22 Marzo 2012

Europe and the Jews 2012: Dramatic Rise in Anti-Jewish, Anti-Israel Prejudice

Data:

22/03/2012

Fonte:

www.wiesenthal.com

by Harold Brackman

 

The year is 2012, but the echoes are of 1933 to 1945:

 

Not far from the Holocaust Memorial in Toulouse with an inscription reading,

 

“Where is Your Brother?” – Yonathan Sandler, a teacher from Jerusalem, together

 

with his two children Aryeh, age 6, and Gavriel, age 3, and 8-year-old Miriam

 

Monstango, the daughter of the principal of Ozar Hatorah school, are dead, victims of

 

a moped-driving, masked, black-helmeted assassin, trained by the Taliban and

 

claiming to belong to Al Qaeda, later identified as Muhammad Merah, who used a

 

cell phone to film the attack. Merah previously employed the same weapon to gun

 

down four French soldiers, killing three of North African origin. European Union

 

High Representative for Foreign Affairs Catherine Ashton linked the murder of

 

French Jews in Toulouse to “what is happening in Gaza” before repudiating her

 

remark.

 

An incommensurate event, yet not insignificant, occurred weeks before, in

 

Kaiserslautern, Germany, as soccer teams trained for June EURO 2012 in Poland and

 

Ukraine, the Simon Wiesenthal Center protested to the Union of European Football

 

Associations (UEFA) the anti-Semitic outburst—including “Seig Heil” salutes, “Heil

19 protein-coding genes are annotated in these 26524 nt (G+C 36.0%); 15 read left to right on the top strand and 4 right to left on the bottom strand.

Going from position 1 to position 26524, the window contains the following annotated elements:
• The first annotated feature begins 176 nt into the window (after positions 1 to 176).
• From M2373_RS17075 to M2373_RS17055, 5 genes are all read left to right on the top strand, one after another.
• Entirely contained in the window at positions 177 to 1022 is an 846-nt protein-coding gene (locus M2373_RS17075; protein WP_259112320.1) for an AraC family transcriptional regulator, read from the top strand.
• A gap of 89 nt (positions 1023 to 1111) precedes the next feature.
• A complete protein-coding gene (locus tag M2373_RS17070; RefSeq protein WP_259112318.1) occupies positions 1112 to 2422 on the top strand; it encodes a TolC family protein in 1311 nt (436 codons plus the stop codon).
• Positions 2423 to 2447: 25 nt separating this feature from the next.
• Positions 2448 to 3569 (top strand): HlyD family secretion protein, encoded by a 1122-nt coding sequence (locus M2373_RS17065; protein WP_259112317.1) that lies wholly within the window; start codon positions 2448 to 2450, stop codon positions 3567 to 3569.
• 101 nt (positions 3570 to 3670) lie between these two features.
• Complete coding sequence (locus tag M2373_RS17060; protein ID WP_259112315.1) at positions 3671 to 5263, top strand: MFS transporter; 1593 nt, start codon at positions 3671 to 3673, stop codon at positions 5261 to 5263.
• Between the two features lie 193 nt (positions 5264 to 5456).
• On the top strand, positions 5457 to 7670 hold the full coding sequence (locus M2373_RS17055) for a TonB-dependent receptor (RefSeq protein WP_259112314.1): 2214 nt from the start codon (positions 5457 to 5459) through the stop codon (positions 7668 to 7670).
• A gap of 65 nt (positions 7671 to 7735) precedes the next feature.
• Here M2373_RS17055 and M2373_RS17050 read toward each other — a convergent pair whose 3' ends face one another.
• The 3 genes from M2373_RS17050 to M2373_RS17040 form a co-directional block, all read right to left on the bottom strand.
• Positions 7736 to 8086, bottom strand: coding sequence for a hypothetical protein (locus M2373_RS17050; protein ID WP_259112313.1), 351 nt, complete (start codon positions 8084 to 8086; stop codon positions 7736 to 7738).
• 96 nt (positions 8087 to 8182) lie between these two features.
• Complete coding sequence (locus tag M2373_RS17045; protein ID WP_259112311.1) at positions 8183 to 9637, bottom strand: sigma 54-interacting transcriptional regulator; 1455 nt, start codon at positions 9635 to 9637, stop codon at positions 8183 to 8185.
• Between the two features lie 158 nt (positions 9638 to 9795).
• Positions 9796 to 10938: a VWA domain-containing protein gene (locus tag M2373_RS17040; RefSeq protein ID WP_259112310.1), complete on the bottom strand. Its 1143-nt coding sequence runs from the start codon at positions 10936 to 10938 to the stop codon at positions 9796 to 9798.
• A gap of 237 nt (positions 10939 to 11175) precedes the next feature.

Hitler” and chants of “Join the 6 million”—directed at Itay Schechter, the son of

 

Holocaust Survivors from Romania.

 

Just days before the Kaiserslautern incident, an exposé by the Jerusalem Post and

 

protest by the Wiesenthal Center caused the Dutch VPRO media corporation to

 

remove an anti-Israel, anti-Semitic board game—“Settlers of Catan”—that reflected

 

the resurgence of classic anti-Semitic stereotypes, shunned in polite society since the

 

Shoah, back into mainstream vogue.

 

And at the same time, a Swedish Christian Art exhibition depicted Israelis as guntoting

 

rats devouring the “Holey [sic] Land.” In its protest, the Wiesenthal Center

 

commented: “Depicting Jews as animals was perfected by the Nazi propaganda

 

machine was an effective way to dehumanize Jewish citizens in the eyes of their

 

German neighbors. The propaganda of the 1930s set the stage for the murder of 6

 

million Jews in the 1940s. Since then, Soviet and Arab and Muslim anti-Jewish

 

propaganda used the very same method. Now it has surfaced in 2012 Sweden. It

 

should come as no surprise that far right extremists should celebrate this art exhibit by

 

Swedish painters depicting Jews as violent noxious animals, but the real question is

 

what do Swedes who are not racists think?”

 

Europe—the historic civilization from which the Jews emerged into modern world through

 

the crucible of triumph and tragedy—seems to be again approaching, as many prefer to avert

 

their eyes, the same paroxysm of Jew hatred that plunged the continent into its twentycentury

 

abyss. Is the twenty-first century doomed to repeat with variations the tragedies of

 

the twentieth? The answer may depend whether Europe, this time, repeats the cycle of

 

indifference or instead stands up against evil before it is too late.